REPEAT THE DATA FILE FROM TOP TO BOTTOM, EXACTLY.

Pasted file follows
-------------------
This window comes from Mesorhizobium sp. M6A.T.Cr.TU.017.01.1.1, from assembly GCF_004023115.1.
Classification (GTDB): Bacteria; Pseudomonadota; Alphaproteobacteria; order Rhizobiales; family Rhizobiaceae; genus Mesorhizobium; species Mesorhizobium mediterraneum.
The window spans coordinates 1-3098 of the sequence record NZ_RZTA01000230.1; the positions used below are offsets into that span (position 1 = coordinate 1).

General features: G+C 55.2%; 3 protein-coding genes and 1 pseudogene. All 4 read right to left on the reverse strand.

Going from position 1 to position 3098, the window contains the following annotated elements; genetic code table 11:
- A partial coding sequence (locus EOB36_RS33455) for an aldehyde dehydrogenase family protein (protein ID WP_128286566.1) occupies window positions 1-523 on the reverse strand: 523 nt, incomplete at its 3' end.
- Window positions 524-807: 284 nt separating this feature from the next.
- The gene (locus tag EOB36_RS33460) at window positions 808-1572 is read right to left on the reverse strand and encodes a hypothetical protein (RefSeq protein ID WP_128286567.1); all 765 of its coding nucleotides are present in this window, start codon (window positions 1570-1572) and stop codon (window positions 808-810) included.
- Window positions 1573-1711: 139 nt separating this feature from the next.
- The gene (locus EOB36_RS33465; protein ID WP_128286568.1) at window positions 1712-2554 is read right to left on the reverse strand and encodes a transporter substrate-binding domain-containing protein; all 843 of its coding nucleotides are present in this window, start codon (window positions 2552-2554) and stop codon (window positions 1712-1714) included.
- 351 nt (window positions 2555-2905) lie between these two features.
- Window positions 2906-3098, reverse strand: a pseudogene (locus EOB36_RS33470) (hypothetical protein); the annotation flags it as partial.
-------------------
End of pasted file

This window comes from Mesorhizobium sp. M6A.T.Cr.TU.017.01.1.1, from assembly GCF_004023115.1.
Classification (GTDB): Bacteria; Pseudomonadota; Alphaproteobacteria; order Rhizobiales; family Rhizobiaceae; genus Mesorhizobium; species Mesorhizobium mediterraneum.
The window spans coordinates 1-3098 of the sequence record NZ_RZTA01000230.1; the positions used below are offsets into that span (position 1 = coordinate 1).

General features: G+C 55.2%; 3 protein-coding genes and 1 pseudogene. All 4 read right to left on the reverse strand.

Going from position 1 to position 3098, the window contains the following annotated elements; genetic code table 11:
- A partial coding sequence (locus EOB36_RS33455) for an aldehyde dehydrogenase family protein (protein ID WP_128286566.1) occupies window positions 1-523 on the reverse strand: 523 nt, incomplete at its 3' end.
- Window positions 524-807: 284 nt separating this feature from the next.
- The gene (locus tag EOB36_RS33460) at window positions 808-1572 is read right to left on the reverse strand and encodes a hypothetical protein (RefSeq protein ID WP_128286567.1); all 765 of its coding nucleotides are present in this window, start codon (window positions 1570-1572) and stop codon (window positions 808-810) included.
- Window positions 1573-1711: 139 nt separating this feature from the next.
- The gene (locus EOB36_RS33465; protein ID WP_128286568.1) at window positions 1712-2554 is read right to left on the reverse strand and encodes a transporter substrate-binding domain-containing protein; all 843 of its coding nucleotides are present in this window, start codon (window positions 2552-2554) and stop codon (window positions 1712-1714) included.
- 351 nt (window positions 2555-2905) lie between these two features.
- Window positions 2906-3098, reverse strand: a pseudogene (locus EOB36_RS33470) (hypothetical protein); the annotation flags it as partial.